April natural gas was set to open Thursday about 2 cents lower at around $2.650, with the market turning its attention to the upcoming release of government storage data.
Estimates for Thursday’s 10:30 a.m. EDT Energy Information Administration (EIA) storage report have been pointing to a smaller withdrawal versus the five-year average but tighter than a year ago.
A Reuters survey of traders and analysts on average predicted a 77 Bcf withdrawal for the week ending Feb. 23, with responses ranging from -60 Bcf to -98 Bcf. Last year, 7 Bcf was withdrawn, while the five-year average withdrawal is -118 Bcf, according to EIA.
Kyle Cooper of ION Energy called for an 82 Bcf withdrawal, while PointLogic Energy on Tuesday predicted a withdrawal of 72 bcf based on “significantly warmer weather across the eastern half of the country.”
Stephen Smith Energy Associates said Tuesday it’s expecting a 74 Bcf withdrawal for the week ending Feb. 23. The Desk’s Early View survey, released last week, showed participants expecting on average a 70.9 Bcf withdrawal, with responses ranging from -60 Bcf to -86 Bcf.
Intercontinental Exchange futures for the upcoming report settled at -80 Bcf Tuesday.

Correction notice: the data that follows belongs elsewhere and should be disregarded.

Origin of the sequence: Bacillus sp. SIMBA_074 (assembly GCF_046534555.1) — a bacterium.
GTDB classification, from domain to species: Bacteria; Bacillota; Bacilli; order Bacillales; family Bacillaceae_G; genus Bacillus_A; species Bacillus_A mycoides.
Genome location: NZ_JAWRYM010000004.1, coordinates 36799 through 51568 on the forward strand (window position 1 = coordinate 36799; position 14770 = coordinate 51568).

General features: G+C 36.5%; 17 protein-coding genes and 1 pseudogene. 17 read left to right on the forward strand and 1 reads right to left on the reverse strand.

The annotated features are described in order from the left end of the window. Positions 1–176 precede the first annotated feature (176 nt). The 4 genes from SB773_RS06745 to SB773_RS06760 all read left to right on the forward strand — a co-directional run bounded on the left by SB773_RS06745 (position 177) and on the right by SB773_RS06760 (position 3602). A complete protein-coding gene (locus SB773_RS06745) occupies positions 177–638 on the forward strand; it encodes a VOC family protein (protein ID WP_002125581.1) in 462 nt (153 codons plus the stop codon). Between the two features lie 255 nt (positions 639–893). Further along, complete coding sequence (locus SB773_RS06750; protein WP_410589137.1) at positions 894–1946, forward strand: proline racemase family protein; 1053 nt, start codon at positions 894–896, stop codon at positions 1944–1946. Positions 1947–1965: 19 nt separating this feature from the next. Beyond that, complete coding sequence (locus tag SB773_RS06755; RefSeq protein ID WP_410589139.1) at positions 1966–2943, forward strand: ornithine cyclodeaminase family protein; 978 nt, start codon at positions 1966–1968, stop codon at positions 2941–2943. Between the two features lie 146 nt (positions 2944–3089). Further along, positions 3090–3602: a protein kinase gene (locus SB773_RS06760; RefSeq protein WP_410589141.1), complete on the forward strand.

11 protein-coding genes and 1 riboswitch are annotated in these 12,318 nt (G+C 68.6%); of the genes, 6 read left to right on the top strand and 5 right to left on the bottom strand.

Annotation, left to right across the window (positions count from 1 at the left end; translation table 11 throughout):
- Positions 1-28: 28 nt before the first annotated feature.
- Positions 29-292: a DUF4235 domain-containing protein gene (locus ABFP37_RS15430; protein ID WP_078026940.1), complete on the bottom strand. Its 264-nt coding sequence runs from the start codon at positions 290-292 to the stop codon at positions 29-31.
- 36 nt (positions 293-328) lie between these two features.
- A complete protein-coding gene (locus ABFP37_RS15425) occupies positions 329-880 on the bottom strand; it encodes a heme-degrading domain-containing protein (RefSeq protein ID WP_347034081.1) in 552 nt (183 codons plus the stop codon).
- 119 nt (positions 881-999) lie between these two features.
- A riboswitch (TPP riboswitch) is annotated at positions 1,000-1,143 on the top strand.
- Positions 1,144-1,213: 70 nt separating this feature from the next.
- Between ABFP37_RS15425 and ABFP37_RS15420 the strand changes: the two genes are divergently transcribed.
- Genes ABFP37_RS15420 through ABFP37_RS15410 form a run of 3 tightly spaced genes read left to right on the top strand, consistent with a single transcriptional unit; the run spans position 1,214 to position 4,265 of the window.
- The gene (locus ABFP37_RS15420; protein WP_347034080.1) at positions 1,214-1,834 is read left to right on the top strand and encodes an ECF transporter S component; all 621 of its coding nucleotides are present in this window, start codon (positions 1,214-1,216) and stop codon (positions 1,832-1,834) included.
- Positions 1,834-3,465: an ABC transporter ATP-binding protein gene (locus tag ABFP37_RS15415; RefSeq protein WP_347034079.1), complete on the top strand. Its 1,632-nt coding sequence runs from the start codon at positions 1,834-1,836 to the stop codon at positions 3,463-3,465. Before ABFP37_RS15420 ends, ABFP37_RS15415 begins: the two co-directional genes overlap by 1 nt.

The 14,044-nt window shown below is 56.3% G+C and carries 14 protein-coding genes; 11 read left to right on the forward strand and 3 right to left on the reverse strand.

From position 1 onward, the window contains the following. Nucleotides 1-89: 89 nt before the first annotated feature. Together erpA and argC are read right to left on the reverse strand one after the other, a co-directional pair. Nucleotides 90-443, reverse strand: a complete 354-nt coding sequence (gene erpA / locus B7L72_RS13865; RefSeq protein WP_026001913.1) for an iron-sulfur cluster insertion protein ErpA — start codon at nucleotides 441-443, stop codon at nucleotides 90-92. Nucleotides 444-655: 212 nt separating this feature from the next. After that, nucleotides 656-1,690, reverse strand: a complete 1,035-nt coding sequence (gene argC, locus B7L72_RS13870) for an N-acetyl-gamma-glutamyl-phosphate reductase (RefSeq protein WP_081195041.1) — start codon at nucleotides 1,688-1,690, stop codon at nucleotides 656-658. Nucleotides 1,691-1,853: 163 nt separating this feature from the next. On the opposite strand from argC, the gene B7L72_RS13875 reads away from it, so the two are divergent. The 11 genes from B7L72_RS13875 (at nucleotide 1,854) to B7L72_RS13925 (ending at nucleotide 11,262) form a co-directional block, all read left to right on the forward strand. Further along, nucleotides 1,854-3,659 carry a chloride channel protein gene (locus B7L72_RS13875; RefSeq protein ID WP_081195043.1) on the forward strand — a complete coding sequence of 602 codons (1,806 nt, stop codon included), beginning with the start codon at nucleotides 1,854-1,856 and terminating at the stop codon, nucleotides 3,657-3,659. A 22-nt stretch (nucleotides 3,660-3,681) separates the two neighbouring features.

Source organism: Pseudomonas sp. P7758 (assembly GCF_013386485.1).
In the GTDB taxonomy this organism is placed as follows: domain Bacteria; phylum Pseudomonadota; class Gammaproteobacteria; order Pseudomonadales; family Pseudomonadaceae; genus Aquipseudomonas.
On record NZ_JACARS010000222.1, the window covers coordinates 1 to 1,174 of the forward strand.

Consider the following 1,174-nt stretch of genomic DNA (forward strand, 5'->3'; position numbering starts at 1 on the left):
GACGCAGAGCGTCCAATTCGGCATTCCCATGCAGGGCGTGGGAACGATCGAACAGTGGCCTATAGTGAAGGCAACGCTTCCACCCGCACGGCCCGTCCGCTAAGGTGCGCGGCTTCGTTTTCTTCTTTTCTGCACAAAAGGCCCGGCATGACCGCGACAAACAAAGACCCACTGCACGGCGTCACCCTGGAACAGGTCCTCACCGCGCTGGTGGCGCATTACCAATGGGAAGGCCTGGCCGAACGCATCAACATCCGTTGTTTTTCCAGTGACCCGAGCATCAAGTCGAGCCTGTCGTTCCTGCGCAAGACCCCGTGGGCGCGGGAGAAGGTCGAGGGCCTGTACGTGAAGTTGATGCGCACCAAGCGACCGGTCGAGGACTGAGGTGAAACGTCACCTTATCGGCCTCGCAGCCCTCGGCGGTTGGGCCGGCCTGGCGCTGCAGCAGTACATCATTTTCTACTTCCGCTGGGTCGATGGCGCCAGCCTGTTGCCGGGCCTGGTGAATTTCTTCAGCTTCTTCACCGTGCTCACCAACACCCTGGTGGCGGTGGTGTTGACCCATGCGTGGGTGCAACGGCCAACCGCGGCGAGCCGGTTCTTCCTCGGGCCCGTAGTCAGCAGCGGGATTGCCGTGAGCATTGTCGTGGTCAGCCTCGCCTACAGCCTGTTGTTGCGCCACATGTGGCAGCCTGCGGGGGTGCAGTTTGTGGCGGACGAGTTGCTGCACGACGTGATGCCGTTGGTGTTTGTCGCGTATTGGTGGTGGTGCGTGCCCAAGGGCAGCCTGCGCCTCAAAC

“It was much warmer than normal over the South and East” during this week’s report period, “while cold over the West and Plains,” NatGasWeather.com said Thursday. “Our algorithm predicts a draw of 79 Bcf, potentially a touch bullish and lighter than the five-year average.
“Regarding overnight weather data, the Global Forecast System was notably milder, especially after March 10, while the European model was slightly colder, giving mixed signals.”
NatGasWeather said the next two weeks don’t appear to offer enough heating demand to impress, and that it expects the market to view the current weather outlook “as somewhat bearish.”
“We expect today’s trade to be quite telling as to whether prices find support for another leg higher, or finally give in to weather patterns that just don’t look quite cold enough, combined with Lower 48 production that’s back near record highs.”
The current deficits to year-ago and five-year inventories are “giving the market a little bit of support,” but strong production has limited the market’s concern, Price Futures Group Senior Analyst Phil Flynn told NGI.
“Maybe if we get a hot summer people start to get nervous, but we’re not getting the kind of bounce off that that you would think,” he said.